Many new home-educators are unsure as to their legal position when choosing to home-educate their children. Hopefully the information offered below will help to clarify the legal aspects and your responsibility as a parent.
The responsibility of parents is clearly outlined in section 7 of the Education Act 1996 (England and Wales) (previously section 36 of the Education Act 1944):
- Duty of parents to secure education of children of compulsory school age
The parent of every child of compulsory school age shall cause him to receive efficient full-time education suitable –
- to his age, ability and aptitude, and
- to any special educational needs he may have,
either by regular attendance at school or otherwise.
What is the legal definition of a ‘Suitable Education’?
A clarification of some of the language used in the Education Act 1944 (replaced by the 1996 Act) was provided by an appeal case at Worcester Crown Court in 1981 (Harrison & Harrison v Stevenson). In this case, the judge defined a ‘suitable education’ as one which was:
- to prepare the children for life in modern civilised society, and
- to enable them to achieve their full potential.
Modern society and its diversity, and the numerous methods of education offer parents a lot of freedom in order to help their child to reach their full potential.
In the case of R v Secretary of Stage for Education and Science, ex parte Talmud Torah Machzikei Hadass School Trust (1985) (Times, 12 April 1985) Mr Justic Woolf stated that:
Education is ‘suitable’ if it primarily equips a child for life within the community of which he is a member, rather than the way of life in the country as a whole, as long as it does not foreclose the child’s options in later years to adopt some other form of life if he wishes to do so.
What constitutes as a ‘full-time’ education?
The set hours spent teachings within a school environment are not applicable to home-educators. Home-education usually consists of one-to-one communication or small groups of children in a very different situation to that of in a school.
As long as the chid is not a registered pupil at a school (ie. has his or her name on a school register to attend full-time school), the parent is not required to provide any one particular method of education, and is under no obligation to:
- Inform the Local Authority or request permission to home-educate.
- Have any specific qualifications or educational background.
- Have any teaching experience in whatever form.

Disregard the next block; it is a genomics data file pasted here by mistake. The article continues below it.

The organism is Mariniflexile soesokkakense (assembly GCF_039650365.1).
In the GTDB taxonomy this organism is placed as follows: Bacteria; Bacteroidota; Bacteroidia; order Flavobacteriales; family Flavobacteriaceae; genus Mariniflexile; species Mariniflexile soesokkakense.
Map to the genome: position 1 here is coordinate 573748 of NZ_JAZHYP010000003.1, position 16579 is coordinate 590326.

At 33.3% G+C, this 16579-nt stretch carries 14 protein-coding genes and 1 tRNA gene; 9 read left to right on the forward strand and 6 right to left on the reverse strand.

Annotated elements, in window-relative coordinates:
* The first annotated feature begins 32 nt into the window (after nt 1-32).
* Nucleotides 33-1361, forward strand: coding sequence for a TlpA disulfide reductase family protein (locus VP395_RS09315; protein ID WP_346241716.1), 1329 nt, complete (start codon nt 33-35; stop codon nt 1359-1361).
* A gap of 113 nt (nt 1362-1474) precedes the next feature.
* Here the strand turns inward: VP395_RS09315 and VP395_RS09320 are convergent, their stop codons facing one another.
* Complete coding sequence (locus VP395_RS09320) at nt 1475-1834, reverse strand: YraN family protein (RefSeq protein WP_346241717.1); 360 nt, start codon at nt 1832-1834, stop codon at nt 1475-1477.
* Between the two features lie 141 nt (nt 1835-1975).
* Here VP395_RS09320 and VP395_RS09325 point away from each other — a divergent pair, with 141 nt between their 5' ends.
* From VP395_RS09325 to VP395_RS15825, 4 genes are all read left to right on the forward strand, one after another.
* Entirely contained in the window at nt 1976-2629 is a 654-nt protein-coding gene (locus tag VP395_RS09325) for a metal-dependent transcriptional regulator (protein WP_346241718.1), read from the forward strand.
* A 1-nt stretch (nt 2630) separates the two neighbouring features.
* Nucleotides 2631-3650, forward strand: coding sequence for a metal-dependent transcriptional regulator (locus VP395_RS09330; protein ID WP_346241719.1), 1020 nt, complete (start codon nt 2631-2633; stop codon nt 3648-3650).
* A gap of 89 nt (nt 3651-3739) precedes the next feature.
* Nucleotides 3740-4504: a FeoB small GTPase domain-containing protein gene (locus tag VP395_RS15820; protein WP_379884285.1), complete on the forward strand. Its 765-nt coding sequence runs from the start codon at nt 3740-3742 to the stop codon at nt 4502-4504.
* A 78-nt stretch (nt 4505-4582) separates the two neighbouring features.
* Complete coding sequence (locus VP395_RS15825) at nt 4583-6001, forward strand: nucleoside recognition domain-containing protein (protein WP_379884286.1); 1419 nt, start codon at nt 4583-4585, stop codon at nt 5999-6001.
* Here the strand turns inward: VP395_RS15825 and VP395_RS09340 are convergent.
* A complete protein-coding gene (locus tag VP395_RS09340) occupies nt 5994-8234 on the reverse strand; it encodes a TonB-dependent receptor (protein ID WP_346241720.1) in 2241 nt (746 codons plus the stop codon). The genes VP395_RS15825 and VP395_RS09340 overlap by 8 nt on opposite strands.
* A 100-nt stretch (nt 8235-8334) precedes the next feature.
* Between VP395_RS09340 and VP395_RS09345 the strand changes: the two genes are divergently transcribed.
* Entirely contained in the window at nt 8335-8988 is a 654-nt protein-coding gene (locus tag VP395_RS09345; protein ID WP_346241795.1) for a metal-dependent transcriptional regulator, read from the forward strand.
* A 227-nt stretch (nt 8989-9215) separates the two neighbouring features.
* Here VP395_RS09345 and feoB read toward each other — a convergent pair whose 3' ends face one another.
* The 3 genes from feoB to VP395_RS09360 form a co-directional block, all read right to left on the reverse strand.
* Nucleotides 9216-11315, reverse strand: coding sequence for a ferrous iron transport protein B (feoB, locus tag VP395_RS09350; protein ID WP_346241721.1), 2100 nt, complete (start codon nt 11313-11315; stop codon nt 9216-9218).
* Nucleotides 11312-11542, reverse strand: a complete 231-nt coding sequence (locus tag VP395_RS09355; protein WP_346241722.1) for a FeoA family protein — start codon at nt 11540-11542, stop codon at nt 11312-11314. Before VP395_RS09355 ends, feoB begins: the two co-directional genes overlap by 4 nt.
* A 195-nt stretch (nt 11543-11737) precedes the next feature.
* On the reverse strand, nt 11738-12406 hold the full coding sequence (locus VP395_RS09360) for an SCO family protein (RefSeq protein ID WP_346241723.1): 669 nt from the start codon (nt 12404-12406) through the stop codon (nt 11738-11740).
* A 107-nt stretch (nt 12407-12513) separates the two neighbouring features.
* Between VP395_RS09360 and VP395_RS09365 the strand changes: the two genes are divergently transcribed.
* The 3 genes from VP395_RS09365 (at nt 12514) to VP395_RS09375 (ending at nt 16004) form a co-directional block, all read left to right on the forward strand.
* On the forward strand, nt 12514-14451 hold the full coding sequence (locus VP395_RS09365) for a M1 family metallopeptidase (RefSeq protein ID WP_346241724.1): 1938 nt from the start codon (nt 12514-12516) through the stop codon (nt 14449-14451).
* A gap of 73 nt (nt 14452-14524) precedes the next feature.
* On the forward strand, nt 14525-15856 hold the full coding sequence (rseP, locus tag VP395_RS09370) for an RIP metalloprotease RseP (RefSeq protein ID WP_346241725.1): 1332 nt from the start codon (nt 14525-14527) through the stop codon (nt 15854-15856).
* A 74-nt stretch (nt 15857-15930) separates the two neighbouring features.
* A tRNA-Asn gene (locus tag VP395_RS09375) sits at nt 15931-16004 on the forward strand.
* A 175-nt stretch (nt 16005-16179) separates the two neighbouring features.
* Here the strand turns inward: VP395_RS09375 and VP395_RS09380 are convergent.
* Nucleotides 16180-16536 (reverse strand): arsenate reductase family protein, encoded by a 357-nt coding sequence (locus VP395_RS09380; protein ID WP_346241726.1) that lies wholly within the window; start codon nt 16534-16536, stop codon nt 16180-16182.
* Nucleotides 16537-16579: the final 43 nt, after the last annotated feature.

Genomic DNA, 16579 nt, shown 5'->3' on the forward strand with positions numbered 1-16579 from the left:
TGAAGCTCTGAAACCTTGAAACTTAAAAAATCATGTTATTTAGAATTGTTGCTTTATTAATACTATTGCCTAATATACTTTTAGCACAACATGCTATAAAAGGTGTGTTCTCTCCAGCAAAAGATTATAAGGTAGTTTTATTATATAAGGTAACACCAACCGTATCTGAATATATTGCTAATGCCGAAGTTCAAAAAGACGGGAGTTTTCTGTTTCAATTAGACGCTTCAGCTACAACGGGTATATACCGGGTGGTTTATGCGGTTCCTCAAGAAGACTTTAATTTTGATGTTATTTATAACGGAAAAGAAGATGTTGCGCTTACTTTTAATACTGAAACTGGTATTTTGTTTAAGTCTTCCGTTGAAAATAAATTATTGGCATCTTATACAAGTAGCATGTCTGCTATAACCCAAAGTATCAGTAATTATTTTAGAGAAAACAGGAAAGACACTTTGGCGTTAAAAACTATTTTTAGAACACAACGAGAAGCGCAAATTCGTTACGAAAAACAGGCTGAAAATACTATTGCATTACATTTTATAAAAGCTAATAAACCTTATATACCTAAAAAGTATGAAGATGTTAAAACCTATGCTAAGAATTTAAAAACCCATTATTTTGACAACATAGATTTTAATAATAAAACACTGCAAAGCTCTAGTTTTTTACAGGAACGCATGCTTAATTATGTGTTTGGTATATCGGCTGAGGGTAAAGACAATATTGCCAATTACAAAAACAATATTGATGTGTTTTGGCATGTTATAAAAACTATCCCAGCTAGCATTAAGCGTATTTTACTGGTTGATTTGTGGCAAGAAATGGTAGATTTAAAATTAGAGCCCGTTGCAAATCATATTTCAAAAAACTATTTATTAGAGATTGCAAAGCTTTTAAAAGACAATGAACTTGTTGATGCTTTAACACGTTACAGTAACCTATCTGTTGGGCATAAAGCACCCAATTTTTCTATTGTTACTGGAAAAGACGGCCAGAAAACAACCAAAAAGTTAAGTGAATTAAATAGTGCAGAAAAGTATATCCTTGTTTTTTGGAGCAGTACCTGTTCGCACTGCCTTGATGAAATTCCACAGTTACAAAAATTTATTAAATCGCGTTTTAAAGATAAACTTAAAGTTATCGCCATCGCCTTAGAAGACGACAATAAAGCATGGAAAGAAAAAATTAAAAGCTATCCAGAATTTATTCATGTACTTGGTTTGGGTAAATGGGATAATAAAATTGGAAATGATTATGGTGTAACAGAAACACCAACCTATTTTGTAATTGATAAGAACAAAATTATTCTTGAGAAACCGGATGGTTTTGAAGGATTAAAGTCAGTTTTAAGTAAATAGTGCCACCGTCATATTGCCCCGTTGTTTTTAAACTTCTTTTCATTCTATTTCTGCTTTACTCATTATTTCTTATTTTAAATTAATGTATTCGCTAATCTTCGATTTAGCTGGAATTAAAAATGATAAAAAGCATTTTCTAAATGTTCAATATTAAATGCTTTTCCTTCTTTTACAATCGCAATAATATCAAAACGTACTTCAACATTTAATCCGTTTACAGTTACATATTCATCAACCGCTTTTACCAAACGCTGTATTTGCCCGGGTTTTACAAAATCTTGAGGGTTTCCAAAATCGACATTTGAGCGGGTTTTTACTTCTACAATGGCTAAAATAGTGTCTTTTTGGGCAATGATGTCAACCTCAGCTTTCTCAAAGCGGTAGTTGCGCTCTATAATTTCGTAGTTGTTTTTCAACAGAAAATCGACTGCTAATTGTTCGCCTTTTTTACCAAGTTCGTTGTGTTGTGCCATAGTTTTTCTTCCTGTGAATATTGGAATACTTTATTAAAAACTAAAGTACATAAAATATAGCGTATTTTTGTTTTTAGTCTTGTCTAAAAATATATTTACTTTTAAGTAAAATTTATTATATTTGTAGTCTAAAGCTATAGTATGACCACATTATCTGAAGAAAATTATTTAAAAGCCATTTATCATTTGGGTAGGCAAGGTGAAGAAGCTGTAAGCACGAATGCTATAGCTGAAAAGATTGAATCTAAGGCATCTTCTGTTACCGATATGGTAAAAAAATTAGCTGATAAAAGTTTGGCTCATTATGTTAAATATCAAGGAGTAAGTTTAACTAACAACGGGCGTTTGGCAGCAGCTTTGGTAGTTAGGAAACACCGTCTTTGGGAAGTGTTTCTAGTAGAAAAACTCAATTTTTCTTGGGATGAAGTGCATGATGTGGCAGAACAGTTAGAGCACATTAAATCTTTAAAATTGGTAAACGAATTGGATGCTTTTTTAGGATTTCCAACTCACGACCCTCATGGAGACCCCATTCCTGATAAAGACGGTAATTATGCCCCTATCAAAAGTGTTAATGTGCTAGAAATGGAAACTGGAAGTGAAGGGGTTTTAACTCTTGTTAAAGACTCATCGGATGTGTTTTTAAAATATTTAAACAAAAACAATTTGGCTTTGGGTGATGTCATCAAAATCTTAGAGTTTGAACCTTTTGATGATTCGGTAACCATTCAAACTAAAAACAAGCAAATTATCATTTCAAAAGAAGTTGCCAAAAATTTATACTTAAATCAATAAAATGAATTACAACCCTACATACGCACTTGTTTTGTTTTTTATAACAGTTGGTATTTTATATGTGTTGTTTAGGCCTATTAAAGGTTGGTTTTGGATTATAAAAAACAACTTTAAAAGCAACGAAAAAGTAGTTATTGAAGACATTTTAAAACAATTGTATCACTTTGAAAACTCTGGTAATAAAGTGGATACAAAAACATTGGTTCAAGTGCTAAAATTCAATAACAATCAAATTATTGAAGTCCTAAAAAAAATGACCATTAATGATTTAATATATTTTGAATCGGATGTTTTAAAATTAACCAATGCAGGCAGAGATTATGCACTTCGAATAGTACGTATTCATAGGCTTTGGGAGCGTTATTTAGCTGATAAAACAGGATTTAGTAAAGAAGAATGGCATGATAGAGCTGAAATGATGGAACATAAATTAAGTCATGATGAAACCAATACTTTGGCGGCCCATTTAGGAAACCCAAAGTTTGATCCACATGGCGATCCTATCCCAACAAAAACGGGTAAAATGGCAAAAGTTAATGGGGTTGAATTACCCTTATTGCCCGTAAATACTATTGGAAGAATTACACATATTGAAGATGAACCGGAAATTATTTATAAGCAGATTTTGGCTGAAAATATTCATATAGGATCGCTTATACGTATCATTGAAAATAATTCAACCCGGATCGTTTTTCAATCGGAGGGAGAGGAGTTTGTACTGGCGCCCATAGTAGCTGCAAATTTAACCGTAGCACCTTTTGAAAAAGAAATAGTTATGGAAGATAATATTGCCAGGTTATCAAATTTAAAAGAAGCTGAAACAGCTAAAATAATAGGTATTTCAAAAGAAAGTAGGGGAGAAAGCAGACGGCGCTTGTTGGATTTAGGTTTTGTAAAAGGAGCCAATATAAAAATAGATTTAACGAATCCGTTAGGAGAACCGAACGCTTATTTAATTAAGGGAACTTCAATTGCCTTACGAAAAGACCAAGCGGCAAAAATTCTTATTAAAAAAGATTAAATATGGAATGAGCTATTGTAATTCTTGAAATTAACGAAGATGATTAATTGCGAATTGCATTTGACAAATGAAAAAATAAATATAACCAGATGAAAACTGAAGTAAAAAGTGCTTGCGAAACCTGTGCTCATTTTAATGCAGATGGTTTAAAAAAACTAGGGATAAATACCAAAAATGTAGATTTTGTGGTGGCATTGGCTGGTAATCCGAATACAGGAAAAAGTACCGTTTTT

- Have a specific minimum family income.
- Have a designated ‘school room’ or area where education will take place.
- Provide formal lessons and adhere to a fixed timetable.
- Follow the National Curriculum, ensure a child studies for SATS or examinations, or push towards attaining age-specific standards and targets.
- Make detailed plans or give details of educational goals in advance.
- Adhere to school term times, days or hours.
What is the legal duty of the Local Authority?
Sections 437 to 443 of the Education Act 1996 (England and Wales), gives local authorities permission to take set actions if they have reasonable suspicion that a child is not being properly educated.
If it appears to a local authority that a child of compulsory school age is not being provided with a suitable education, either by regular attendance at school or otherwise, a notice will be served in writing to the parent. This notice will request that the parent satisfies the local education authority, within the time limit specified in the notice, that the child is receiving an education suitable to his or her age, ability and aptitude (s 437 (1)).
The legal duty of the local authority is solely applicable to children appearing not to be receiving a suitable education. Other than this educational provision responsibility, nothing in the Education Act gives permission for a local authority to insist on regular monitory where a child is being home-educated.
However, there is a legal case (Phillips v Brown, Divisional Court – 20th June 1980) where it was established that a local authority may make initial contact with parents that are home-educating their children in order to request information. This requested information should be for the sole purpose of ascertaining whether a suitable education is being provided.
In Phillips v Brown, Lord Donaldson said:
“Of course such a request is not the same as a notice under s37 (1) of the Education Act 1944 [now s437 (1) of the Education Act 1996] and the parents will be under no duty to comply. However it would be sensible for them to do so. If parents give no information or adopt the course… of merely stating that they are discharging their duty without giving any details of how they are doing so, the LEA will have to consider and decide whether it ‘appears’ to it that the parents are in breach of s36 [now s7 of the Education Act 1996].
There are various ways that parents may provide evidence that a child is receiving a suitable education. Two common ways of parents doing this are:
- Via a written report – sent alone or accompanied by a educational philosophy and/or samples of work.
- By arranging a meeting with the local authority representative. This meeting can take place at home or elsewhere (such as a local library for example), and either with or without the child/ren being present. It is also perfectly acceptable to have a third party present to witness the meeting and make notes where appropriate.